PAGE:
MP production could help to decrease future pressures on fertile land to the benefit of natural ecosystems. In addition, agriculture requires major inputs of fresh water, with ~70% of the global fresh water withdrawals used for irrigation. Reactor-based MP production requires very limited amounts of water (~5 m3/ton MP versus 2364 m3/ton for soy), which can be further reduced if water is recycled or recycled water is used. In addition, MP production does not require the use of chemicals to control weeds or insect pests.
Large-scale production of MP however, brings certain challenges in terms of growing the cultures, processing the cells to product and assuring the quality of the final product. The first key challenge is the development of microbial cultures, either as pure culture, as combination of pure cultures or as microbiome. In the latter two approaches, cooperating microorganisms that complement each other to fully use low-value forms of carbon (e.g., CO, CO2, carbohydrates, methane derived from anaerobic digestion and oils) are present. Such mixed cooperative cultures, which by natural selection evolve to highly efficient biocatalysts are currently named microbiomes. A 2-prongued approach can be followed for nonpure culture systems. Microbiomes have been successfully enriched from natural samples to achieve high protein content. The second challenge is to scale these reactor microbiomes up to a relevant scale and maintain stability as well as guarantee microbial and chemical safety of the resulting product. From the microbiomes, novel organisms can be obtained, complementing the already existing pure cultures enabling protein production. Working with pure and mixtures of pure cultures results in some new challenges, but may lead to a high level of product quality control. On the basis of the substrate, different feeds and foods could be tailored toward a diverse end-use while maximising usage of the substrate. The third challenge is then to deal with these single-cell microbial biomass rich in protein and transform it to a commodity that has functionalities (e.g., specific taste and odour) that would allow MP to compete in the context of food and feed quality with widely used milk, egg, or meat proteins.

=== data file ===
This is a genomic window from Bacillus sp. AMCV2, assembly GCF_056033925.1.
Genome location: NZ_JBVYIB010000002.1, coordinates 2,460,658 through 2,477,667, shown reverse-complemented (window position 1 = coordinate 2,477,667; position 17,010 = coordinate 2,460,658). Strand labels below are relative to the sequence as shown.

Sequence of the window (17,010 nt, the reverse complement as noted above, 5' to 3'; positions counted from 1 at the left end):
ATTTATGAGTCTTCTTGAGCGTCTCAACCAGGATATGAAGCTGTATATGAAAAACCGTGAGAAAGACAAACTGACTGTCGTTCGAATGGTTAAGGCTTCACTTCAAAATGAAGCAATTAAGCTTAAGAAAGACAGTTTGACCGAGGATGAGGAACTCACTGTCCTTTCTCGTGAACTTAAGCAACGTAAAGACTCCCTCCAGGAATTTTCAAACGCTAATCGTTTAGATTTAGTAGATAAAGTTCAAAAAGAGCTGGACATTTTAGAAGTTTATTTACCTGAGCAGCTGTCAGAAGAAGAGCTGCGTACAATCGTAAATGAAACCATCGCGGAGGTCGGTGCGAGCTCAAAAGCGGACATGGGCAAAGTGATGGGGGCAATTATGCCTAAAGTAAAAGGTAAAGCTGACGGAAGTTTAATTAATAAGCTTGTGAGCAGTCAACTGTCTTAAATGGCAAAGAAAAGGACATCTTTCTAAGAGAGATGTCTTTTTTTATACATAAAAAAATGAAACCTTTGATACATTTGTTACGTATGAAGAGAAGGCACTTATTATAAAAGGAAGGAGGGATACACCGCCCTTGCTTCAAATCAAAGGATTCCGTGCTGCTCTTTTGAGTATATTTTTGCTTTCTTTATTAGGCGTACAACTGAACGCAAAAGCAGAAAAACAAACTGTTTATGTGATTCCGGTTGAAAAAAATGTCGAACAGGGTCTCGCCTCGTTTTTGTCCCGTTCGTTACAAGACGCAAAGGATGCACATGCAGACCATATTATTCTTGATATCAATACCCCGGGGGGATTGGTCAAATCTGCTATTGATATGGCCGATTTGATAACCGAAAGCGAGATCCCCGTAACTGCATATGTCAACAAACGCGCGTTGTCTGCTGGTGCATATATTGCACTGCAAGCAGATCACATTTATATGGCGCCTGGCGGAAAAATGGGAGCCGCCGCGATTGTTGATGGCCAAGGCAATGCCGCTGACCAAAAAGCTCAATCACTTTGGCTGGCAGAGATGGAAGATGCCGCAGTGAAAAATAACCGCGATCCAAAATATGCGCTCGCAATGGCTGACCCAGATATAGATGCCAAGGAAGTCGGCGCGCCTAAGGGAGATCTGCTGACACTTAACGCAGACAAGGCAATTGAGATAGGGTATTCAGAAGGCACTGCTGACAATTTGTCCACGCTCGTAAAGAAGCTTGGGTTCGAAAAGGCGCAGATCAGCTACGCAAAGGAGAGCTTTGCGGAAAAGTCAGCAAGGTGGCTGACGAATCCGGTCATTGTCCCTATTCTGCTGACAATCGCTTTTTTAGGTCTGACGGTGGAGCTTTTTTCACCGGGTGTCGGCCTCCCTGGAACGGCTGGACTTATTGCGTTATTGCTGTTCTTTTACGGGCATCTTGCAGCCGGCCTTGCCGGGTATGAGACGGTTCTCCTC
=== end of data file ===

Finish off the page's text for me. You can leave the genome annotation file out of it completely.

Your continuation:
Having an amino acid composition resembling that of fishmeal, MP will be mainly eligible to replace the protein portion within the feed basket, while the potential to replace other feed components (e.g., calories and fibres) is limited. The protein demand of intensified agricultural systems, such as pork or poultry production, is, however, so large that Europe or China, among others, cannot settle this demand domestically but have to import large quantities of protein animal feed from Latin and North America. The fact that MP can be locally produced on an industrial scale holds the potential for protein-importers, such as Europe and China, to become protein self-sufficient and independent of soy imports.
*This article is based on the research ‘Microbes and the next nitrogen revolution’ published in Environmental Science & Technology. The paper was co-authored by Silvio Matassa, Korneel Rabaey and Willy Verstraete, Ghent University, Belgium, Benjamin Leon Bodirsky and Alexander Popp, Potsdam Institute or Climate Impact Research, Germany and Mario Herrero, Commonwealth Scientific and Industrial Research Organisation, Australia.
Author: Ilje Pikaar, University of Queensland, Australia*